Surety companies in Washington are generally not liable in tort to a third party. However, a specific exception was created for the setting up and siting of mobile homes. Poor or lacking performance with regards to these aspects may cause a safety risk or seriously impact use of the mobile home.
Plaintiff hired a bonded contractor to set up a new mobile home.[i] The contractor was registered with the Washington State Department of Labor and Industries and a surety company. The setup of the mobile home was not completed properly, and the mobile home allegedly sustained damage. A year later, plaintiff wrote the surety company, which issued the contractor’s licensing bond, and demanded the bond proceeds. Plaintiff had not filed suit against the contractor because the contractor’s company had dissolved prior to the letter. The surety company informed plaintiff of the proper way to obtain the bond – filing a lawsuit against the bond in superior court pursuant to RCW 18.27.040.[ii] If plaintiff filed suit against the bond, the surety company would then have a duty to investigate the claims.
Approximately two-and-a-half years after plaintiff sent the letter to the surety company, plaintiff filed suit against the surety company for a variety of claims, including Washington Insurance Fair Conduct Act and Consumer Protection Act violations. The surety company filed a motion for summary judgment, and the court dismissed all of plaintiff’s claims.
Plaintiff appealed the decision of the superior court. The Court of Appeals held RCW 18.27.117(3) created a duty for surety companies who issue licensing bonds under the “Registration of Contractor’s Act” (RCA), chapter 18.27 RCW, to investigate claims made by injured parties in a reasonable and professional manner. Any such claim must be filed against the bond. A claim is not made properly unless and until a lawsuit is filed in superior court against the bond. Once a claim against the bond is made by filing suit, the surety has an obligation to investigate and resolve the claim reasonably and professionally.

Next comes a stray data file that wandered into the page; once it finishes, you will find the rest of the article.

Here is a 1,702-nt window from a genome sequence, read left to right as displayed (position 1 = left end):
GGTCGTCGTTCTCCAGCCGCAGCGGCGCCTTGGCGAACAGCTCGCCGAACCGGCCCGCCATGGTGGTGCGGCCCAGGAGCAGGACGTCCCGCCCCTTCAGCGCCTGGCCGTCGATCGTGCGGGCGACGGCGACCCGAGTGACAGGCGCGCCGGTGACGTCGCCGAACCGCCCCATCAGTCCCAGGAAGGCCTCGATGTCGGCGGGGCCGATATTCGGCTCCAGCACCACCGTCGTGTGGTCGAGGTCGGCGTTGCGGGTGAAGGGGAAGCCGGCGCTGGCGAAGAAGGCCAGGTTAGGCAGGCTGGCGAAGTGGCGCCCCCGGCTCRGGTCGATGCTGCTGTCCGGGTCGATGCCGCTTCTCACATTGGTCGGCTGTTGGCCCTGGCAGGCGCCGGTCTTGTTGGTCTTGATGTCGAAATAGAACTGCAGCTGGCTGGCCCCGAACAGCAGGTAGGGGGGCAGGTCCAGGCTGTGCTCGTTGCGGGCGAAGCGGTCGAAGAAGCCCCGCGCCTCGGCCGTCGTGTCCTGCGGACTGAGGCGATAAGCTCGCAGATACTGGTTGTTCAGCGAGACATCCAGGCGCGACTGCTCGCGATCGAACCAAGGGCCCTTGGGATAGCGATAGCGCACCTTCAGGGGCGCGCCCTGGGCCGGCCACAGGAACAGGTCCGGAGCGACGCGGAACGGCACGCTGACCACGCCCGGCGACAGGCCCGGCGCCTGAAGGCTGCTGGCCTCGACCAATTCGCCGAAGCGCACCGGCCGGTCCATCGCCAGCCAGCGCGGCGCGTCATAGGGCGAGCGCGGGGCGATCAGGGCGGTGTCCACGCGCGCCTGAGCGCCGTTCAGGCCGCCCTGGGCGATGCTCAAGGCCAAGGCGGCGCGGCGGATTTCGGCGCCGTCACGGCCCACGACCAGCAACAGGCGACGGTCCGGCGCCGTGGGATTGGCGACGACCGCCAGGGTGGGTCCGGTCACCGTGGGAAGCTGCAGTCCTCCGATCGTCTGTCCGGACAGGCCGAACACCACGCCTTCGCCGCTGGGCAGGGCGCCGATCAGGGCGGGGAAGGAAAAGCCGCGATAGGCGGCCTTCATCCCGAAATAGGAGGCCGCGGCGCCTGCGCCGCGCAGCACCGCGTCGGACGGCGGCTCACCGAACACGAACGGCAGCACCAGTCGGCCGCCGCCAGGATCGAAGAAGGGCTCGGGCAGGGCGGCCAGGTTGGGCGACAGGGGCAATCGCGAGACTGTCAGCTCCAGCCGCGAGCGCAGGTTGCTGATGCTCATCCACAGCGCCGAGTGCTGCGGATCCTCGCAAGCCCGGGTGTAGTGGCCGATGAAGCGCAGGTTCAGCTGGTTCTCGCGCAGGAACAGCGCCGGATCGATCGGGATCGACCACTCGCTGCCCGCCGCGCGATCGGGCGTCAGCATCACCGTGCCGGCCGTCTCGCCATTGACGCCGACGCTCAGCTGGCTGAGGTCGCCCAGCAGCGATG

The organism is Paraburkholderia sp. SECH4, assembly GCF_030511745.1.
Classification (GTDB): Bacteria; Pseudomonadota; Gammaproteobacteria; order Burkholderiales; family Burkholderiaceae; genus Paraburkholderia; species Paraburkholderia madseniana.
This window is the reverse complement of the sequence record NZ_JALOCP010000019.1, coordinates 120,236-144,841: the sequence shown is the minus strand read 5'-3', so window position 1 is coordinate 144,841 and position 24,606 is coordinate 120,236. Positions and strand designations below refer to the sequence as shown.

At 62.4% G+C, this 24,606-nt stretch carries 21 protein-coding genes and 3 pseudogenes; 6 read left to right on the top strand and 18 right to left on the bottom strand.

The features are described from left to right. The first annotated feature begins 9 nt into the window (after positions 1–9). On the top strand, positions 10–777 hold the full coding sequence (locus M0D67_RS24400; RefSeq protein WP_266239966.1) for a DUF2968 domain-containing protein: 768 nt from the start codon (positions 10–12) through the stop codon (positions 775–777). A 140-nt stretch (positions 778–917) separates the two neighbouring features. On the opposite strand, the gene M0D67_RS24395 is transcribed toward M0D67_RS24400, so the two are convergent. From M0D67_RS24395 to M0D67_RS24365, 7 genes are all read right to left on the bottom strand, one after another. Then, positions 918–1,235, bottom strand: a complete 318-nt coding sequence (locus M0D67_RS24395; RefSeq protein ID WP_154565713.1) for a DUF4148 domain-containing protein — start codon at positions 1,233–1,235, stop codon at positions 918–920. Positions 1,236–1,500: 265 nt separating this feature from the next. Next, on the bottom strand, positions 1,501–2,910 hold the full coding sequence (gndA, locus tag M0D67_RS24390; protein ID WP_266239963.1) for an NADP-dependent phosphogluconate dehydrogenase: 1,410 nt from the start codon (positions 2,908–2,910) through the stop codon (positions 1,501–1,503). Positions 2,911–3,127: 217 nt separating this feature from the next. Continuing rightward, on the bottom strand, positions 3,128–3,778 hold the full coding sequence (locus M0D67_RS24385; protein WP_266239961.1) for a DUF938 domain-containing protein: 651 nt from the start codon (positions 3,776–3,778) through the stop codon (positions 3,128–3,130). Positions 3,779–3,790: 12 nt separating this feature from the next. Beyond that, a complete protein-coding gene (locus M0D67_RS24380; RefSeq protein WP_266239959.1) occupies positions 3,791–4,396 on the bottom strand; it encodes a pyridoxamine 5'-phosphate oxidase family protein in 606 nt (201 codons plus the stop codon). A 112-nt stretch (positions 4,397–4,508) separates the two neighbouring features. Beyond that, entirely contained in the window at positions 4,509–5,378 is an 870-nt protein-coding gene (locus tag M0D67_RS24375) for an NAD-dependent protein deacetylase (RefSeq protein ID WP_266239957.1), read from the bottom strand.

The Court of Appeals reviewed the claims and found plaintiff had never filed suit against the bond, as required by law. As such, the surety company had no duty to investigate the claims regarding the mobile home damages.
Plaintiff founded her Consumer Protection Act claim on the letter she received from the surety company, claiming the letter was an unfair and deceptive trade practice. This argument was rejected, as the letter was very clear as to exactly what plaintiff was required to do to access the bond. Similarly, the Washington Insurance Fair Conduct Act claim was rejected, because plaintiff was not a first-party claimant and was not eligible for shelter via RCW 48.30.015.[iii]
Washington law is strongly geared towards public protection from businesses. Here, the public – albeit a niche group – receives the same protection from unscrupulous contractor practices. Plaintiff was a member of this select group, and the protections afforded by the law applied specifically to her situation.
Interestingly, plaintiff fumbled at the one-yard line, with no tackler in sight. Plaintiff was instructed on exactly how to collect from the bond available by the surety company – the letter from the surety company spelled it out in detail, yet, plaintiff did not follow the path that would lead her to collect for the damages incurred.
[i] Caskey v. Old Republic Surety Co., WL 803811 (2022).
[ii] RCW 18.27.040 was formulated to enforce the registration of contractors.
[iii] RCW 48.30.015 enforces the unreasonable denial of a claim for coverage or payment of benefits.